Another ‘head in the sand’ denial of the economy of …

Comment on Mandatory sentencing or not, that is the question by Russell Guy.

Another ‘head in the sand’ denial of the economy of alcohol-abuse in Central Australia, while focussing on economic development issues and talking up tourism as if alcohol-abuse has no causal influence on its likely ability to drag itself out of a time-warp.
Alcohol-abuse currently costs the NT in excess of $600m p.a., but if you factor in the loss of productivity via Centrelink’s support of the free-trade alcohol supply industry, it becomes a figure that puts the Victorian alcohol-abuse figure of $4.3b p.a. in the shade.
I’m beginning to think that NT political leaders and aspirants are intellectually challenged, rather than electorally challenged on the cost of alcohol-abuse.
They seem to lack the ability to grasp alcohol management as an economic issue relating to NT prosperity, kidding themselves that it won’t continue to fester in Treasury as well as the community.

Russell Guy Also Commented

Mandatory sentencing or not, that is the question
David @ August 15. My comment is in relation to the CL alcohol policy and how it will effect many of their election promises in other portfolios. The economy of scale relating to alcohol consumption and subsequent cost to taxpayers through over-supply (a link which critics fail to understand) is not exactly “small beer.”
In relation to your comment about the NT election and the national interest, it would be great if we could send a positive message about the Aussie drinking culture spiralling out of control, but instead, we have negative consumption and abuse figures across many social indicators, specifically in violence and self-harm.
This should challenge those ideologically opposed to see the sense in NT Labor’s alcohol policy direction, but addiction works against sensible outcomes and outright rejection of evidence-based data appears to be a case of the blind leading the blind into a deepening ditch. You seem to be aware of this.


Mandatory sentencing or not, that is the question
Mandatory sentencing, mandatory rehabilitation (See CLP advertisement in today’s NT News). Terry Mills hasn’t costed his grog policy, but one thing’s certain, he intends to give the alcohol industry free rein while we taxpayers pay the costs, whether we’re responsible drinkers or tax-supported problem drinkers.
Even a Darwin Hospital surgeon connected with the Australasian Body of Surgeons recommends a floor price, restricting availability and reduced trading hours, but is Terry listening? Noooo! “The BDR’s not working.” The surgeon reckons it helps, as do the police and of course it’s not enough, but NT Labor’s moving forward on alcohol management – the CLP is going backwards while the prisons are set to overflow with their ‘tough on crime’ policy.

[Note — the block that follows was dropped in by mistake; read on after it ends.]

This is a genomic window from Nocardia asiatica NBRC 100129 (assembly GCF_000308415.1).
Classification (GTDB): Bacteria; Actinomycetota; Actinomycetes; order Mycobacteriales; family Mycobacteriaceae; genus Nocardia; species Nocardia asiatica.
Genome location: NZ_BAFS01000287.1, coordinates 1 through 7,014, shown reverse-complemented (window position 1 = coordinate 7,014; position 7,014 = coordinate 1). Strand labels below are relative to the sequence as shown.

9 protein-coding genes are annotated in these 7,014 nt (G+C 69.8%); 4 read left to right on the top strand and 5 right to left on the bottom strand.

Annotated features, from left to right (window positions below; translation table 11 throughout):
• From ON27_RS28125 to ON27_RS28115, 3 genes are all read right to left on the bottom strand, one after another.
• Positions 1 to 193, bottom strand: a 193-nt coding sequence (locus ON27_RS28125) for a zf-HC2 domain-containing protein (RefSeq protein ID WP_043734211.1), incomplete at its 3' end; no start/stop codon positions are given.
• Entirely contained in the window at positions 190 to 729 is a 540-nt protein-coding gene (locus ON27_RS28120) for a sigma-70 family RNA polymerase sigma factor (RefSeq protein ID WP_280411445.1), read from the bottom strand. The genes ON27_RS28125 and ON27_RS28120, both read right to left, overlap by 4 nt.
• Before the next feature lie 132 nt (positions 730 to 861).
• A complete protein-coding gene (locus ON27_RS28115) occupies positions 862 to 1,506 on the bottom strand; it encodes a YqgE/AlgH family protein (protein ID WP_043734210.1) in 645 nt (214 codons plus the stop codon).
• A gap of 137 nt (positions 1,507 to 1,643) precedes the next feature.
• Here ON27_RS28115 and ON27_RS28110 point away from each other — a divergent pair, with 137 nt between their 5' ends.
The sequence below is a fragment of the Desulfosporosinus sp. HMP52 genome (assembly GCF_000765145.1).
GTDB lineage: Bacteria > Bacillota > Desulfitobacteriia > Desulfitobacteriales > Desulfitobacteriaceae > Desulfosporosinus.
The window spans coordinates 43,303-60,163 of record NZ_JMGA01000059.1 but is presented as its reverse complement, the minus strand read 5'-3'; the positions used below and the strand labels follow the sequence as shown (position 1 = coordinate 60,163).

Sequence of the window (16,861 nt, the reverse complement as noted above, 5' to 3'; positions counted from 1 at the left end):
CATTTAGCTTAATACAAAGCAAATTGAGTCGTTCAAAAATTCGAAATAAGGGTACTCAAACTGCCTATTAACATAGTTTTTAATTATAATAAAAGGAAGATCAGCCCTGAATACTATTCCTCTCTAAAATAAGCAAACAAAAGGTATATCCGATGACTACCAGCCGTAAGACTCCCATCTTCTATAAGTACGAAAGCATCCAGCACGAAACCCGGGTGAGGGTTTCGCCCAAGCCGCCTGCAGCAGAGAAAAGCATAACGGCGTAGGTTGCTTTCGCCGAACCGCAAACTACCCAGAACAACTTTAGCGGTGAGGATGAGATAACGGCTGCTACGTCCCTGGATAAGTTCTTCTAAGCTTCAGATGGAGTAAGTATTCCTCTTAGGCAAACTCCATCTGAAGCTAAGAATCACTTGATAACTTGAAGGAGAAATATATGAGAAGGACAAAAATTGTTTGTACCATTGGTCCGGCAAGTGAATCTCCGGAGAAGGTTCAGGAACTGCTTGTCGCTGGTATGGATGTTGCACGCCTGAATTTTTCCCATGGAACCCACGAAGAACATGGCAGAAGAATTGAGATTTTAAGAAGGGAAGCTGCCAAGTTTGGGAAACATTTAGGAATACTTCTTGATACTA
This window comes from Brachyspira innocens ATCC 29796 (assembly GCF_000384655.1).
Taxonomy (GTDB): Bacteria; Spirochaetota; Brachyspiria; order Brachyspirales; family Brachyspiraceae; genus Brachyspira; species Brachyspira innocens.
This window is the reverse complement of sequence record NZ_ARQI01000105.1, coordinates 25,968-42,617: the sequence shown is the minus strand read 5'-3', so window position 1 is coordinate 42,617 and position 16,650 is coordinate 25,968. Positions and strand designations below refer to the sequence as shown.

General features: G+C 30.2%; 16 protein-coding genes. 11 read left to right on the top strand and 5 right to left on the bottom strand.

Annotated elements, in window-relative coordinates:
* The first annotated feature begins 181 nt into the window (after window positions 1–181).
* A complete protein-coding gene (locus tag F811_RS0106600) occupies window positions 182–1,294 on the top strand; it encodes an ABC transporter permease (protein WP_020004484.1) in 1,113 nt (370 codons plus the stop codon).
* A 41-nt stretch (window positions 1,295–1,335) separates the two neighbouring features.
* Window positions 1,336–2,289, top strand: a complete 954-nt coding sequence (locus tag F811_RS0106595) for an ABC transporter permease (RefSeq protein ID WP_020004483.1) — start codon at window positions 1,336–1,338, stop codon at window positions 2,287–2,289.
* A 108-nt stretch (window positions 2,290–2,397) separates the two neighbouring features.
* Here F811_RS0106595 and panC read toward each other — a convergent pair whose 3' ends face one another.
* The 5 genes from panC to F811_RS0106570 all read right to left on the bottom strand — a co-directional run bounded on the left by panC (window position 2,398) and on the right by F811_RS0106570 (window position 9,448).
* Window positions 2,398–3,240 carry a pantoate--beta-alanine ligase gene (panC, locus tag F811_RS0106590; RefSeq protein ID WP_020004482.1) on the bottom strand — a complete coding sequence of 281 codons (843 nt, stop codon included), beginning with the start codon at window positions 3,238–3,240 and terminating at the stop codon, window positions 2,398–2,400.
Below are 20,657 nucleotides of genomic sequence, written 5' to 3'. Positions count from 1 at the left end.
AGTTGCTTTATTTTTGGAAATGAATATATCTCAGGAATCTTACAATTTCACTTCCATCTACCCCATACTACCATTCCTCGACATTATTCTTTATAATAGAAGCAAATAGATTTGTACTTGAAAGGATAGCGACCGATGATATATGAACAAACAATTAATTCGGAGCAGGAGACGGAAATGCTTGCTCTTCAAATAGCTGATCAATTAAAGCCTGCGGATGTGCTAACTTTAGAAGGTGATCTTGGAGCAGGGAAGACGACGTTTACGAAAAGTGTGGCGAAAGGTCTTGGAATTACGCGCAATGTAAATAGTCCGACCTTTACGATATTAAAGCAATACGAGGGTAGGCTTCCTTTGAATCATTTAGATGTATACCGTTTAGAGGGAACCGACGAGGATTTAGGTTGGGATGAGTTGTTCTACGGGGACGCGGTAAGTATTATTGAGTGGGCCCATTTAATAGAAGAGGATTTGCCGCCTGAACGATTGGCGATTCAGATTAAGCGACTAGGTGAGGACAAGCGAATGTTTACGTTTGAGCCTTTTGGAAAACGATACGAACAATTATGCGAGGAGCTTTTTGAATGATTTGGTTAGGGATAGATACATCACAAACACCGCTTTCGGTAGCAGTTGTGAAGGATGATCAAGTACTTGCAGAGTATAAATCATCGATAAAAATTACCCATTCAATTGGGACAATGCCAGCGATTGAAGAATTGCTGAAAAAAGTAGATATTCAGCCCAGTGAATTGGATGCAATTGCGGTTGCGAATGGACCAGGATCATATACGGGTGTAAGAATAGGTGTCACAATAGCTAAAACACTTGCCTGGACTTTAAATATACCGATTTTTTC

I’ve just come from the Alice Springs ACL webcast that lost its Darwin feed. All we got was about 60 secs of Terry saying that it was up to us to tell him what we wanted.
Unbelievable! In the McNair Anderson media ratings surveys, media managers used to rely on what people said they wanted and what happened was that the whole show got dumbed down to the populist denominator.
Give the people what they want. And charge them accordingly so that the promise of affordable housing can’t possibly be kept. Unreal! Vote for the CLP and watch how crazy it gets.


Recent Comments by Russell Guy

Town still upset with Stuart statue, say researchers
I’ve not come across the term “creative arts therapist” before, but as a writer, it suggests that artists and in this case, the sculptor need therapy in order to heal, not just ourselves, but the culture within which we live.
I’ve heard of cultural amnesia, but not cultural healing, although, perhaps, this is what the Reconciliation movement has been attempting and, I guess, those in the aftermath of war, once the dust clears and what’s left is assayed.
This seems to be a definition of what is meant here.
Ironically, an “appreciation of arid landscape” noted by the analysts, came about because of the Stuart Highway and without the statue which has the “town upset”, this exhibition may not have happened.
In this paradox, difference is celebrated, but given that all difference is equal, some people don’t appear to mind. Perhaps, they have cultural amnesia or some other malaise.


Hermannsburg historic precinct gets cash injection
With thanks to the pioneering Lutheran Missionaries whose venture of faith during the 1880s was a hard slog and is well-recorded.
Their Christian concern for the Arrernte underpins our tourist industry at a time when such religious freedom as allowed their Mission Station to implement employment and educational training programs are not considered significant by a large portion of our population, including the majority of politicians.


Emirates jetliner dumps fuel on Central Australia
I believe the Galaxy is short field take off / landing as opposed to the Airbus / Boeing Emirates type which may make the comparison inequitable.
Just saying and stand correcting, but the Alice is well known as an emergency field for long-haul flights, so weight is an issue. Since the port of departure is some hours north, fuel load could still have been critical.


Outback Way to get more bitumen
There goes the neighbourhood.


NT-SA agreement hardly historic
Paul Keating, in his 1992 Redfern Speech, framed by speechwriter Don Watson, author of the somewhat dryly punitive opus, The Bush, also claimed a historic mandate, announcing success for Reconciliation “within the next decade.”
It’s in the nature of politics to claim credit for doing something, mostly spending tax revenue and living in hope that it won’t run out.
In my opinion, the “historic” issue is just a beat up or a sop.
Pass me another piece of Bicenttennial birthday cake, please.


Be Sociable, Share!